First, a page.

The Man Who Killed Don Quixote is available via online sources including iTunes and Amazon.com.

Mary Magdalene, the latest take on the title character—who has had widely ranging portrayals in cinema over the years—suggests that Mary (Rooney Mara) was Jesus’ closest disciple, and was by no means a prostitute, effectively declaring Barbara Hershey’s depiction of Mary in Scorsese’s The Last Temptation of Christ to be total bullshit.

According to this film from director Garth Davis (Lion), Mary wasn’t just the closest confidant of Jesus, but easily the most boring. Mara’s Mary just skulks about in this movie, arriving late for all the big events, like Jesus tearing up the temple, the Last Supper and the whole Crucifixion. (In a strange way, she reminds of Brian in Monty Python’s Life of Brian; however, she’s not as funny.) While Mara’s Mary is a snooze, she’s excitement personified next to this film’s Jesus, portrayed by the usually reliable Joaquin Phoenix.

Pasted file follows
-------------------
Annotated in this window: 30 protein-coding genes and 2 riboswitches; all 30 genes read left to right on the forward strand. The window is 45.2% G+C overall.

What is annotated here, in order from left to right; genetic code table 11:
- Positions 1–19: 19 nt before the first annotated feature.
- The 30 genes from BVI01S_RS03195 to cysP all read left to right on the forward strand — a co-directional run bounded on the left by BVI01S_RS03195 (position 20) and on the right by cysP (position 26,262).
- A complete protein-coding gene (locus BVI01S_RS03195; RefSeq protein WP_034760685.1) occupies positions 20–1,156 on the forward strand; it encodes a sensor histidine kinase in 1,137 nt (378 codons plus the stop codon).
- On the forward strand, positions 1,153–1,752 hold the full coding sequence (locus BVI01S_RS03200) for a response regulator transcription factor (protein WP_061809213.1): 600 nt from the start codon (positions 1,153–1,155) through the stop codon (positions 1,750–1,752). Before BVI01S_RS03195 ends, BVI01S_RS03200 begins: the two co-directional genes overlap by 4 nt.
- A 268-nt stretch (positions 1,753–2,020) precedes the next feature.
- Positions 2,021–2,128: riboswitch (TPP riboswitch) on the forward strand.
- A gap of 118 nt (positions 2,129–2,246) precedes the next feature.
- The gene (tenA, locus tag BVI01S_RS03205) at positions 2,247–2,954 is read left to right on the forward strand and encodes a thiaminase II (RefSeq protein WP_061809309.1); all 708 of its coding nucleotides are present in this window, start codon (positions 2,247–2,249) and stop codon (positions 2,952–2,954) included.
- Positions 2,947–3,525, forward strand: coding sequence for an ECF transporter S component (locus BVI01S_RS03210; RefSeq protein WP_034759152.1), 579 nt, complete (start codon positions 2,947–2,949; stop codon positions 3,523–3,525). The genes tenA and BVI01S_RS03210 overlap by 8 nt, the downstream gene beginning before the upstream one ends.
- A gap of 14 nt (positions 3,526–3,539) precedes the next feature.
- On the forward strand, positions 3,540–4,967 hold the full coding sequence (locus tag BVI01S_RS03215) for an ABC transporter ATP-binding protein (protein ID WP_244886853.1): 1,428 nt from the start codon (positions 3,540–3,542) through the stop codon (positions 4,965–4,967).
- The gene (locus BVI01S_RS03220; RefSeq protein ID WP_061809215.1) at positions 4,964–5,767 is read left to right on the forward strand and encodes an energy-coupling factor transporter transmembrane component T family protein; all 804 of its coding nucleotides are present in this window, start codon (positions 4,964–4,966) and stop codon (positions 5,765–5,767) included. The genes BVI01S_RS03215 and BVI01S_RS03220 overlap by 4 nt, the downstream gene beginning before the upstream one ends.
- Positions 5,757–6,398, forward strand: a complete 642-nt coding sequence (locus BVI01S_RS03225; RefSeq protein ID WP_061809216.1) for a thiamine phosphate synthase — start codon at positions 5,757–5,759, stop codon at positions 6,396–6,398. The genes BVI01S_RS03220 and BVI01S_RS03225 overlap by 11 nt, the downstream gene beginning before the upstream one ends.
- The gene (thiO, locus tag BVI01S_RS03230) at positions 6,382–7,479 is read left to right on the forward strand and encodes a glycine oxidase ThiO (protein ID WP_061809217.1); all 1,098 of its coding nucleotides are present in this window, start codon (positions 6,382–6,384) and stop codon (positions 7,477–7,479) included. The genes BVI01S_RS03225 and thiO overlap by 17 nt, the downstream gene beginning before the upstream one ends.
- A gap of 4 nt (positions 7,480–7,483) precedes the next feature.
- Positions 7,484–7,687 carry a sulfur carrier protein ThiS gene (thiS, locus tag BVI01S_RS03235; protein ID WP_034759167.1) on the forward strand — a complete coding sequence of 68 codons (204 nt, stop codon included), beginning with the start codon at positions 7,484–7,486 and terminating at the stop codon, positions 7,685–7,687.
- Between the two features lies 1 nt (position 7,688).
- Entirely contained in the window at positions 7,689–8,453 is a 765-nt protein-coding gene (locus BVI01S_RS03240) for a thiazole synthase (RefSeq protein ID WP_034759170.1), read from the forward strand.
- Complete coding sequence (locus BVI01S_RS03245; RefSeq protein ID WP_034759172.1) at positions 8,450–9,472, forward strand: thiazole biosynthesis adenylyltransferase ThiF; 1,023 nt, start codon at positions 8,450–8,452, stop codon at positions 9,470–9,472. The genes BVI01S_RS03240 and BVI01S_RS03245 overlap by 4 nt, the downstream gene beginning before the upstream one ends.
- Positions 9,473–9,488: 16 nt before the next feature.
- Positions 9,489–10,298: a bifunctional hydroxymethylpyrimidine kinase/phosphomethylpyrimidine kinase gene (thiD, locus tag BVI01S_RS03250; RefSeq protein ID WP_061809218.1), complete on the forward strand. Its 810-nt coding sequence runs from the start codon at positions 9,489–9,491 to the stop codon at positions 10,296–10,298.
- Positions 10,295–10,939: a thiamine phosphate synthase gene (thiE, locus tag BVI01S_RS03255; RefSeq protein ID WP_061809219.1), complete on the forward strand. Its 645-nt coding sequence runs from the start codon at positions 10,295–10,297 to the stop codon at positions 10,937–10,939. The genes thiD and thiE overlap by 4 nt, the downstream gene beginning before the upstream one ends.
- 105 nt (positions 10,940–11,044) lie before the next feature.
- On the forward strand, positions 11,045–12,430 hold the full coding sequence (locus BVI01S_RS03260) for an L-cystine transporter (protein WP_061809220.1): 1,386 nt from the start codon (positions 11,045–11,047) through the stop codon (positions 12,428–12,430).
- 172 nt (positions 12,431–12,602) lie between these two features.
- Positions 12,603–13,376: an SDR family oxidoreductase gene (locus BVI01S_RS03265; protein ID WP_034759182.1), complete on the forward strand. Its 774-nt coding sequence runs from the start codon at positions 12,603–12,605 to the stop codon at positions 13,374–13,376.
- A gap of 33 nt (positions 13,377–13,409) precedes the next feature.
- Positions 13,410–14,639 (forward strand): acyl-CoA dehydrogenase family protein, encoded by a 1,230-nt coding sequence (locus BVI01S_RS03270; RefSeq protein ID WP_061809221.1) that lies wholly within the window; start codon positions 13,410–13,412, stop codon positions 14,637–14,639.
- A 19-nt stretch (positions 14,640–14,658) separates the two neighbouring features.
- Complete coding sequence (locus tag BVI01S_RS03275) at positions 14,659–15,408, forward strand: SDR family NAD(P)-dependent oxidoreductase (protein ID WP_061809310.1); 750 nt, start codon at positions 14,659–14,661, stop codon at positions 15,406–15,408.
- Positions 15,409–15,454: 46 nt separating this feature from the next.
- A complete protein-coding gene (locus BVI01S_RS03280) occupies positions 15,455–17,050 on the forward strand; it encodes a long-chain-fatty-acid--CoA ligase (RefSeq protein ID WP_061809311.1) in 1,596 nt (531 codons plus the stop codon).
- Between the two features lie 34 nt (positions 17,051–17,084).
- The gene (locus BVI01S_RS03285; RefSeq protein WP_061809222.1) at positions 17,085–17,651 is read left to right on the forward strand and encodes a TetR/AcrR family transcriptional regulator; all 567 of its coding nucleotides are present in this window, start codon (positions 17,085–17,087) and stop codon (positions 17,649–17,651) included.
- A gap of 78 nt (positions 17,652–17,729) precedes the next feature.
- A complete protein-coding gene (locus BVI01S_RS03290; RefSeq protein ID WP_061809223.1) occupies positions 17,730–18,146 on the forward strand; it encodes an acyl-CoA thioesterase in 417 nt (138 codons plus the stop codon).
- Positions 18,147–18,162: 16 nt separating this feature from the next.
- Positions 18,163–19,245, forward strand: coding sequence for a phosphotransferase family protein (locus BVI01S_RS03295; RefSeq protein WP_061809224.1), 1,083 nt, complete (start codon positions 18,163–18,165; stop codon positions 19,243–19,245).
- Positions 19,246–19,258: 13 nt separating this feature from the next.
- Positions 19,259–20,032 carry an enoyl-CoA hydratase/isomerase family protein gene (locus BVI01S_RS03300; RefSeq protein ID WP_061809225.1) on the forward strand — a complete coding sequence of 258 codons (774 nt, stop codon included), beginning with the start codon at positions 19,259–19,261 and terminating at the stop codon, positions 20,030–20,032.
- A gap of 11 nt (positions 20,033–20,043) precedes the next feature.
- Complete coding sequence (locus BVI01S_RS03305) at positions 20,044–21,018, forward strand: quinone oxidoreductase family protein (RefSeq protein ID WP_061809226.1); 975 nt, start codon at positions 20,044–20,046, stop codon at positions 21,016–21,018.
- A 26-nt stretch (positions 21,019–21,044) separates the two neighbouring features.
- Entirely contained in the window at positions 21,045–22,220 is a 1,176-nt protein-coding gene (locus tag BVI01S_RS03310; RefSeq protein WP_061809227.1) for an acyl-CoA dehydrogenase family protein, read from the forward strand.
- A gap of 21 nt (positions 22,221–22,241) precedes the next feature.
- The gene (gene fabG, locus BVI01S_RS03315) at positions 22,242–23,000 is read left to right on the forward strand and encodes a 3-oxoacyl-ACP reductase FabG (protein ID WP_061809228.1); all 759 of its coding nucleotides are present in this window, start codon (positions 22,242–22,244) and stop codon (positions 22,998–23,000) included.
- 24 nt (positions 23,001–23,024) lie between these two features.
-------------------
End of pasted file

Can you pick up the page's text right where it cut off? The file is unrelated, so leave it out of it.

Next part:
In the hands of Phoenix, Jesus becomes a quizzical sort who looks cold all the time, pulling his little shawl/robe shut to avoid chills and coming off as super-depressed. In short, Phoenix is a terrible Jesus … one of the worst ever.

While it’s admirable for Mary Magdalene to be portrayed as more of disciple than a prostitute, this movie makes the whole dying-for-your-sins event a sleepy afterthought. Too bad … I like a good Jesus movie, and this isn’t one of them. It’s not a good movie in general.

Mary Magdalene is now showing at the Palm Desert 10 Cinemas (72840 Highway 111, Palm Desert; 760-340-0033). It is also available via online sources including iTunes and Amazon.com.